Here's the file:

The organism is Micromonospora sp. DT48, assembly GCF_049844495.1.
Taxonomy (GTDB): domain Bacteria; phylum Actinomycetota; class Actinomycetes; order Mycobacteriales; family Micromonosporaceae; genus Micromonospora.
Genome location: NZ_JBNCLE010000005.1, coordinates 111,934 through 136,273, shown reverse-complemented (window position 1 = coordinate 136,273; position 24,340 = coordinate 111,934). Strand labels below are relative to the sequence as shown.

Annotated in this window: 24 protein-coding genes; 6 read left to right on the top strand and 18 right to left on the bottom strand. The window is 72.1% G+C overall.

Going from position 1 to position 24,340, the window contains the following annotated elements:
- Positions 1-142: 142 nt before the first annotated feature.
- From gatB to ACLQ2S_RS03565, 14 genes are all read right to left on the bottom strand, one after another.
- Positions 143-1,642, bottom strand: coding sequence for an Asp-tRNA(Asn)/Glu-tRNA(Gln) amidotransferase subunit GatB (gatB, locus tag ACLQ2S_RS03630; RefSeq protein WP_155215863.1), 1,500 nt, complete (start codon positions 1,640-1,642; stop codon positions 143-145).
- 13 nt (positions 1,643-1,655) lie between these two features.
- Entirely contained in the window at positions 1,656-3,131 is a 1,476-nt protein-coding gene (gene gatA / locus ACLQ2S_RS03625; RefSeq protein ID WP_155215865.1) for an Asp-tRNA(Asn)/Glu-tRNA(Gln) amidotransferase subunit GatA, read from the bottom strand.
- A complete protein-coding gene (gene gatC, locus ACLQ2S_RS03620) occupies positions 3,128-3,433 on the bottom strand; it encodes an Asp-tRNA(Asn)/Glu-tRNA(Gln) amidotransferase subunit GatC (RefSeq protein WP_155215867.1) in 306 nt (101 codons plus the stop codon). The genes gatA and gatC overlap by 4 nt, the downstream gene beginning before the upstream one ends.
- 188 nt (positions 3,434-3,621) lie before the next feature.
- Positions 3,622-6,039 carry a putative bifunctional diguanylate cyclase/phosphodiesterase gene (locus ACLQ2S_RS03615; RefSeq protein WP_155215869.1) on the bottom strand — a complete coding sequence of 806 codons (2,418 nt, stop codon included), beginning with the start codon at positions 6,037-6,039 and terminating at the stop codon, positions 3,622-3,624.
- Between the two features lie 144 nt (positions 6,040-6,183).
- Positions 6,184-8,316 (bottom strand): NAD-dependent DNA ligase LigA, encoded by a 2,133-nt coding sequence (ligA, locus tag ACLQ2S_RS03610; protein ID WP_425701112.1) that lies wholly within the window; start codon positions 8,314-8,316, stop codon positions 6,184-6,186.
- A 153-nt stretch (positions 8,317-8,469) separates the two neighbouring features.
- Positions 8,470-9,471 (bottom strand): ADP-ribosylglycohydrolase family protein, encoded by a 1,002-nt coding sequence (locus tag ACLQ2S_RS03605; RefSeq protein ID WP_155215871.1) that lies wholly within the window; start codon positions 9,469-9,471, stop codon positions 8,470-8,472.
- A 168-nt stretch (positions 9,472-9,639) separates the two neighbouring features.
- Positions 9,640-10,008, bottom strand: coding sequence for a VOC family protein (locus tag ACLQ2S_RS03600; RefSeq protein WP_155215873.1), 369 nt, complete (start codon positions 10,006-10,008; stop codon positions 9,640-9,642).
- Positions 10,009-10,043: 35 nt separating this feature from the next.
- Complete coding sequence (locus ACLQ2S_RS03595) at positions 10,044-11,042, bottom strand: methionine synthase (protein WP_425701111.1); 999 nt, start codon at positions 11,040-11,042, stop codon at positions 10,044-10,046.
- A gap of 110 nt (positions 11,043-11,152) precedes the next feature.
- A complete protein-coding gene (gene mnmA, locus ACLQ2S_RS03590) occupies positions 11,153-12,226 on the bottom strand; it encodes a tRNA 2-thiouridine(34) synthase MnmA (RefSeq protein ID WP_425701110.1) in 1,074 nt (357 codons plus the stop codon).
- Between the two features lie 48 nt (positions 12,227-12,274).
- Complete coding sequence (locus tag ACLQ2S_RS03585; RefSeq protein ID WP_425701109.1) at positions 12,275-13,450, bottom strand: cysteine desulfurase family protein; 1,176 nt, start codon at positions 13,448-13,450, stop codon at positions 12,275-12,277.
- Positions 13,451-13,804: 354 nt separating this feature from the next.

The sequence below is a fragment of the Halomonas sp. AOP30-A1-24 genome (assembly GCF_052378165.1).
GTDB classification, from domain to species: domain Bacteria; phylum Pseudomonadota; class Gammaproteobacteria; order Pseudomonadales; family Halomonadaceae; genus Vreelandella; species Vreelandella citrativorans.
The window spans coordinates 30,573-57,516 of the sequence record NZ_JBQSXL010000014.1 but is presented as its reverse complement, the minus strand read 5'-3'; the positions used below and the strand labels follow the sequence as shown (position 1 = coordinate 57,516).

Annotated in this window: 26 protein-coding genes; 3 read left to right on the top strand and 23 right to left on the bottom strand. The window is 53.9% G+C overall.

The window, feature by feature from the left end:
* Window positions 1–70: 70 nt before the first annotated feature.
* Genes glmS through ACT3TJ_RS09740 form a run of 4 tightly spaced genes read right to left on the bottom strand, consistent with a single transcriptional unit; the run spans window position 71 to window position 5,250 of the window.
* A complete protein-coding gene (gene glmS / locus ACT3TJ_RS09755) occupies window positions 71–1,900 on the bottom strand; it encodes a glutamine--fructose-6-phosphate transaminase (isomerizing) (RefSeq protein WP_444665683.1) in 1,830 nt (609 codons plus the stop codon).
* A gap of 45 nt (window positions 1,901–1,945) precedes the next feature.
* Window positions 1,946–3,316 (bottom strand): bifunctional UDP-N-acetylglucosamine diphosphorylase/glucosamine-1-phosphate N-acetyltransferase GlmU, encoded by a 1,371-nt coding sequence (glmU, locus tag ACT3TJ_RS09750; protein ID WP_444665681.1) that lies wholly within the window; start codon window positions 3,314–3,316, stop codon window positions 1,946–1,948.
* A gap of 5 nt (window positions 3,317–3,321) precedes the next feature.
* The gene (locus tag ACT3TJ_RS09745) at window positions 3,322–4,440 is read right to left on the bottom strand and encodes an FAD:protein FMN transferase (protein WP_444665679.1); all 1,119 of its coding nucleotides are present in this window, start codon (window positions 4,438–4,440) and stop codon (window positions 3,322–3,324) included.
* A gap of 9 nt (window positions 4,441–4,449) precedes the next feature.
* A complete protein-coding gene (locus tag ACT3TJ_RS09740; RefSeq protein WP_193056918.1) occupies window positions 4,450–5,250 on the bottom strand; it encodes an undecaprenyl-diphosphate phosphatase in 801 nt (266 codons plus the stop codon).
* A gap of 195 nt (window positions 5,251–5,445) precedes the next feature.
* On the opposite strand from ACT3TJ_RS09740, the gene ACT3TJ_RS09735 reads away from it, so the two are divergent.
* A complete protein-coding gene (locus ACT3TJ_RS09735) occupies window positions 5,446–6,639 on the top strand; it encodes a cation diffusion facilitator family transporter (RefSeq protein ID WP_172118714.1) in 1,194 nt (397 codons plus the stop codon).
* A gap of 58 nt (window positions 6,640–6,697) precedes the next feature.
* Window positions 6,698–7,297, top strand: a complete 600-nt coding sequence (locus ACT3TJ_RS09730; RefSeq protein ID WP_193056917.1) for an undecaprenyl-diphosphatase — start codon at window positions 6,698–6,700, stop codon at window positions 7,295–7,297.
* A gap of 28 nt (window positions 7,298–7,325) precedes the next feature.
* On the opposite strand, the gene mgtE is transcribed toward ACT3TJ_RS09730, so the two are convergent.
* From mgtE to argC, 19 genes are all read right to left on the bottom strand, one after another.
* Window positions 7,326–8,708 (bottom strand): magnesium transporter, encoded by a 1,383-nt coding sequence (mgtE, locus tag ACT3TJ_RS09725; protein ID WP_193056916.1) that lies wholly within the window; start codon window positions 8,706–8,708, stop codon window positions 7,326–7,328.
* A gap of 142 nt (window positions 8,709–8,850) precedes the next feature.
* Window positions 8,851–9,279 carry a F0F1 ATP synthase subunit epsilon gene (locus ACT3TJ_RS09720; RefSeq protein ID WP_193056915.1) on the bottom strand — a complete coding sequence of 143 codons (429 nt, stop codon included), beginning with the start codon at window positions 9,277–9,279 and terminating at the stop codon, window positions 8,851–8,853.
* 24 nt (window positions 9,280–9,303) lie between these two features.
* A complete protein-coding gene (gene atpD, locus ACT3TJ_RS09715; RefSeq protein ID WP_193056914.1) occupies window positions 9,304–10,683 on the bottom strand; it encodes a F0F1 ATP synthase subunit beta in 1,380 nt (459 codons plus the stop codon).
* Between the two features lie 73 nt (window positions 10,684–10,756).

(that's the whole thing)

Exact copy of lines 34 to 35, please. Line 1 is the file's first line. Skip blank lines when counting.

* A complete protein-coding gene (gene glmS / locus ACT3TJ_RS09755) occupies window positions 71–1,900 on the bottom strand; it encodes a glutamine--fructose-6-phosphate transaminase (isomerizing) (RefSeq protein WP_444665683.1) in 1,830 nt (609 codons plus the stop codon).
* A gap of 45 nt (window positions 1,901–1,945) precedes the next feature.